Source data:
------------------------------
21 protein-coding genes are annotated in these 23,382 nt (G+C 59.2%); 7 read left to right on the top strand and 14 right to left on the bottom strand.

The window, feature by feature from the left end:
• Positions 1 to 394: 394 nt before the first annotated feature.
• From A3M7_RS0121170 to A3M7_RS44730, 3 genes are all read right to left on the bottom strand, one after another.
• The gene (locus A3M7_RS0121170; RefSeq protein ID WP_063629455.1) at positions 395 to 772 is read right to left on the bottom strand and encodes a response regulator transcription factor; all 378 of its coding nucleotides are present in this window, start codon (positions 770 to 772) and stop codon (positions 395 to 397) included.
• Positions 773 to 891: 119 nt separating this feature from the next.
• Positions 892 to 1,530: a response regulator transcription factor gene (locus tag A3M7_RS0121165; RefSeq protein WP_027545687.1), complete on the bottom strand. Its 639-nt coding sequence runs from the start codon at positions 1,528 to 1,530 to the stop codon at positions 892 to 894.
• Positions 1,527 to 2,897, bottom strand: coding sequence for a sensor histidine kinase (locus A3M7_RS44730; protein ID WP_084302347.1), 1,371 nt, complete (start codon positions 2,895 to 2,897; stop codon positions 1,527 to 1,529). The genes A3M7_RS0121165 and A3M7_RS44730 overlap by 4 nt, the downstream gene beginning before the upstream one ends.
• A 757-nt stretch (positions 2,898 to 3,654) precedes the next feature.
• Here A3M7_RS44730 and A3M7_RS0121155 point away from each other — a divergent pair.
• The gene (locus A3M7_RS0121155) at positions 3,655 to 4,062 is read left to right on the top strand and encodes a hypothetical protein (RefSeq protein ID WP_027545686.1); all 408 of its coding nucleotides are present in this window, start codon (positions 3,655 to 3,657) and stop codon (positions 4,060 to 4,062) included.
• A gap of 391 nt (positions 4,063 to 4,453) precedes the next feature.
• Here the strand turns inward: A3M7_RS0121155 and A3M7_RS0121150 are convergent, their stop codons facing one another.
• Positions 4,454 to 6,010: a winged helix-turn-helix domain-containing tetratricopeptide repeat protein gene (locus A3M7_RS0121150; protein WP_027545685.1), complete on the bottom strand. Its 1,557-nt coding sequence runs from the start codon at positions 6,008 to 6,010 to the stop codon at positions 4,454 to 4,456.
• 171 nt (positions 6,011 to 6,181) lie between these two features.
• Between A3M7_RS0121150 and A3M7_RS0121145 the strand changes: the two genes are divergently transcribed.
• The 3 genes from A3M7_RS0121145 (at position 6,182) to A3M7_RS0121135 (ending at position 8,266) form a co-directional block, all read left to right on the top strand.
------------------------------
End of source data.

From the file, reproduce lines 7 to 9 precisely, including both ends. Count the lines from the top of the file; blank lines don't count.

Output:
• Positions 892 to 1,530: a response regulator transcription factor gene (locus tag A3M7_RS0121165; RefSeq protein WP_027545687.1), complete on the bottom strand. Its 639-nt coding sequence runs from the start codon at positions 1,528 to 1,530 to the stop codon at positions 892 to 894.
• Positions 1,527 to 2,897, bottom strand: coding sequence for a sensor histidine kinase (locus A3M7_RS44730; protein ID WP_084302347.1), 1,371 nt, complete (start codon positions 2,895 to 2,897; stop codon positions 1,527 to 1,529). The genes A3M7_RS0121165 and A3M7_RS44730 overlap by 4 nt, the downstream gene beginning before the upstream one ends.
• A 757-nt stretch (positions 2,898 to 3,654) precedes the next feature.